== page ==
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Is Carolina Fanwort, an aggressive invasive aquatic plant, now in Williams Lake? 19May2024

Carolina fanwort –   Photo by Leslie J. Mehrhoff, posted on Wikipedia illustrates its green and reddish-brown shoots

UPDATE May 18, 2024: WLCC member Katharine Studholme conducted some follow-up investigation at one patch of new plants in Williams Lake, and is fairly certain it is NOT Carolina Fanwort “and may be a native milfoil.” We are sending identification photos to the NS Wild Flora Society Directors and the NS Museum for confirmation. Regardless, she says “No matter what we find in the rest of the lake, I think we should take preventative action”, citing cleaning of watercraft in particular. Continue reading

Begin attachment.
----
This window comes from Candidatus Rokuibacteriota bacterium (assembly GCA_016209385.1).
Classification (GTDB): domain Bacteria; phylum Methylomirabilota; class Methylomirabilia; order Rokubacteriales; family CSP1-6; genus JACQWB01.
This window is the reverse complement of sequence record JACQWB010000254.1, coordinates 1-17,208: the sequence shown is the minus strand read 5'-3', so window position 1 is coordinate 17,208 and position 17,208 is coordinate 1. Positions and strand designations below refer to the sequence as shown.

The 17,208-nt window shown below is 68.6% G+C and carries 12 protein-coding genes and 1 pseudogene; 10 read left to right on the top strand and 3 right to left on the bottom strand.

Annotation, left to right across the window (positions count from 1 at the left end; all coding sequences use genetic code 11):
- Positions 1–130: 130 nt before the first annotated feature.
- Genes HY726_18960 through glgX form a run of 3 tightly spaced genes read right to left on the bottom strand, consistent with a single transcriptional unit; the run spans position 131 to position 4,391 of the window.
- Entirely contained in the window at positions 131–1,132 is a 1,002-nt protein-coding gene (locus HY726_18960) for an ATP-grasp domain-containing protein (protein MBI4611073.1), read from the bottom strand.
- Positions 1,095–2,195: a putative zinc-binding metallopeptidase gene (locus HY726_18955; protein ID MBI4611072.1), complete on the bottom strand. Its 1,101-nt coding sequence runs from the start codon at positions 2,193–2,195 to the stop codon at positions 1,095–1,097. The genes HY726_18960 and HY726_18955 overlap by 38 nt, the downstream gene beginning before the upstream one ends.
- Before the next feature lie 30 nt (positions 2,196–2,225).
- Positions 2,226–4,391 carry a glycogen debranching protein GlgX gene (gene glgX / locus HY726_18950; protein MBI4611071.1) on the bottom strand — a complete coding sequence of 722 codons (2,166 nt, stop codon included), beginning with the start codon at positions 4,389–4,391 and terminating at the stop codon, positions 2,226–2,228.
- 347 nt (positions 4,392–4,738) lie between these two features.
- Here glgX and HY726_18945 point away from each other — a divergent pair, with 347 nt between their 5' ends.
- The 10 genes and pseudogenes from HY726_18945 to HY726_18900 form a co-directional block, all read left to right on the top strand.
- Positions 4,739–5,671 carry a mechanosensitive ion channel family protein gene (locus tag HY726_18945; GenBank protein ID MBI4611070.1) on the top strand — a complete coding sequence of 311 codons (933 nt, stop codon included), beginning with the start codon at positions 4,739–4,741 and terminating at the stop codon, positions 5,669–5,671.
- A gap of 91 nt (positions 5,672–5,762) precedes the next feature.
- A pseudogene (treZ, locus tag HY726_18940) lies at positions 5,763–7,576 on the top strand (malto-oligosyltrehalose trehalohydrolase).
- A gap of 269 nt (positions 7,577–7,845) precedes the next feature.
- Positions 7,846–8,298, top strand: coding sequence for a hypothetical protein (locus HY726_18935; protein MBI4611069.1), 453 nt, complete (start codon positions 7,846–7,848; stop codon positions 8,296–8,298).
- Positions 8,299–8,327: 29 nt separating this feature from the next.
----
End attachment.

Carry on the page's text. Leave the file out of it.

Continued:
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“Municipality’s purchase of land near Shaw Wilderness Park” – HRM 10May2024

“Approximately 46 hectares of undeveloped land near Shaw Wilderness Park.”

The Halifax Regional Municipality has purchased four parcels of land totaling approximately 46 hectares, located to the west of Shaw Wilderness Park, in Halifax.

“The municipality intends to use most of this land to add to Shaw Wilderness Park, providing additional opportunities for wilderness recreation and nature appreciation. These acquisitions align with the municipality’s 2021-25 Strategic Priorities Plan in obtaining land to contribute to the municipality’s regional wilderness parks…”

Read more on Halifax.ca

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Some of the landscape